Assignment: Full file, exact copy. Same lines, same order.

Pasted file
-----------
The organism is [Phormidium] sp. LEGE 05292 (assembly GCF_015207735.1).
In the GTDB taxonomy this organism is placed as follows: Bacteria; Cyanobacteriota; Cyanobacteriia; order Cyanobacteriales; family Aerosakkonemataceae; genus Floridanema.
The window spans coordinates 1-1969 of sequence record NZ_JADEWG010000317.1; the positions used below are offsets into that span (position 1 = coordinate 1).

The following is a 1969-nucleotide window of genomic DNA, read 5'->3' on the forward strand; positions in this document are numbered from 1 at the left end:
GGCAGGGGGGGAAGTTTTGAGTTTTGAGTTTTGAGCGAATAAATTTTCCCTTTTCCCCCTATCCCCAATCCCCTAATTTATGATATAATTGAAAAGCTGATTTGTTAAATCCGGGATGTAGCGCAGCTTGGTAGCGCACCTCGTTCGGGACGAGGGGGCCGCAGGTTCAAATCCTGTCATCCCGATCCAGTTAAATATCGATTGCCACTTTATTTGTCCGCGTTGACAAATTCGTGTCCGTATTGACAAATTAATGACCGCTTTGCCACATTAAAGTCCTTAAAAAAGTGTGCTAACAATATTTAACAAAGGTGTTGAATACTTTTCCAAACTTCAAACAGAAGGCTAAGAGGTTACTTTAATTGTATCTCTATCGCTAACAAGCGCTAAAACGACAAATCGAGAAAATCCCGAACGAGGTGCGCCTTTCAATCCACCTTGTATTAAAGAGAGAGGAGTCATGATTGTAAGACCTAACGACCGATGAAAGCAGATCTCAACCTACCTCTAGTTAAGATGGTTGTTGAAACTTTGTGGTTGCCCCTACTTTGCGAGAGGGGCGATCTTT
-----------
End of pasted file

The organism is [Phormidium] sp. LEGE 05292 (assembly GCF_015207735.1).
In the GTDB taxonomy this organism is placed as follows: Bacteria; Cyanobacteriota; Cyanobacteriia; order Cyanobacteriales; family Aerosakkonemataceae; genus Floridanema.
The window spans coordinates 1-1969 of sequence record NZ_JADEWG010000317.1; the positions used below are offsets into that span (position 1 = coordinate 1).

The following is a 1969-nucleotide window of genomic DNA, read 5'->3' on the forward strand; positions in this document are numbered from 1 at the left end:
GGCAGGGGGGGAAGTTTTGAGTTTTGAGTTTTGAGCGAATAAATTTTCCCTTTTCCCCCTATCCCCAATCCCCTAATTTATGATATAATTGAAAAGCTGATTTGTTAAATCCGGGATGTAGCGCAGCTTGGTAGCGCACCTCGTTCGGGACGAGGGGGCCGCAGGTTCAAATCCTGTCATCCCGATCCAGTTAAATATCGATTGCCACTTTATTTGTCCGCGTTGACAAATTCGTGTCCGTATTGACAAATTAATGACCGCTTTGCCACATTAAAGTCCTTAAAAAAGTGTGCTAACAATATTTAACAAAGGTGTTGAATACTTTTCCAAACTTCAAACAGAAGGCTAAGAGGTTACTTTAATTGTATCTCTATCGCTAACAAGCGCTAAAACGACAAATCGAGAAAATCCCGAACGAGGTGCGCCTTTCAATCCACCTTGTATTAAAGAGAGAGGAGTCATGATTGTAAGACCTAACGACCGATGAAAGCAGATCTCAACCTACCTCTAGTTAAGATGGTTGTTGAAACTTTGTGGTTGCCCCTACTTTGCGAGAGGGGCGATCTTT